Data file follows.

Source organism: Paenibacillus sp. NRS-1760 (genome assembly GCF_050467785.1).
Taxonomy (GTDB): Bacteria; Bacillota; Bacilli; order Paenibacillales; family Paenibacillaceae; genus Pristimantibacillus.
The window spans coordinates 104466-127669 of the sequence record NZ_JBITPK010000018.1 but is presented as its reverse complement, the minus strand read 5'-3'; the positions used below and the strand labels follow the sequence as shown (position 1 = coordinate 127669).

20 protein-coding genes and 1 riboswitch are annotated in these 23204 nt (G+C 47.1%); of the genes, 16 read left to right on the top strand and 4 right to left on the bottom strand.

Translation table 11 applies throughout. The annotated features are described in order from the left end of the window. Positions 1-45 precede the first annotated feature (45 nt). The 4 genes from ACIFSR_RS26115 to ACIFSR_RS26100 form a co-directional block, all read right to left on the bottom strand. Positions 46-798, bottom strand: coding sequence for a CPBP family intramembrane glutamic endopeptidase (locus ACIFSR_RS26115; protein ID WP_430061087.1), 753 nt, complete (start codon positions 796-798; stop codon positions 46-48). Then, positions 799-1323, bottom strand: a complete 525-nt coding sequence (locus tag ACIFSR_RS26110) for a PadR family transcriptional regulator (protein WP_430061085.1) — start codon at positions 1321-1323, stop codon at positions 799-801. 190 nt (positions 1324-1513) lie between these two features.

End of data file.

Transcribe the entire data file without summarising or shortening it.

Source organism: Paenibacillus sp. NRS-1760 (genome assembly GCF_050467785.1).
Taxonomy (GTDB): Bacteria; Bacillota; Bacilli; order Paenibacillales; family Paenibacillaceae; genus Pristimantibacillus.
The window spans coordinates 104466-127669 of the sequence record NZ_JBITPK010000018.1 but is presented as its reverse complement, the minus strand read 5'-3'; the positions used below and the strand labels follow the sequence as shown (position 1 = coordinate 127669).

20 protein-coding genes and 1 riboswitch are annotated in these 23204 nt (G+C 47.1%); of the genes, 16 read left to right on the top strand and 4 right to left on the bottom strand.

Translation table 11 applies throughout. The annotated features are described in order from the left end of the window. Positions 1-45 precede the first annotated feature (45 nt). The 4 genes from ACIFSR_RS26115 to ACIFSR_RS26100 form a co-directional block, all read right to left on the bottom strand. Positions 46-798, bottom strand: coding sequence for a CPBP family intramembrane glutamic endopeptidase (locus ACIFSR_RS26115; protein ID WP_430061087.1), 753 nt, complete (start codon positions 796-798; stop codon positions 46-48). Then, positions 799-1323, bottom strand: a complete 525-nt coding sequence (locus tag ACIFSR_RS26110) for a PadR family transcriptional regulator (protein WP_430061085.1) — start codon at positions 1321-1323, stop codon at positions 799-801. 190 nt (positions 1324-1513) lie between these two features.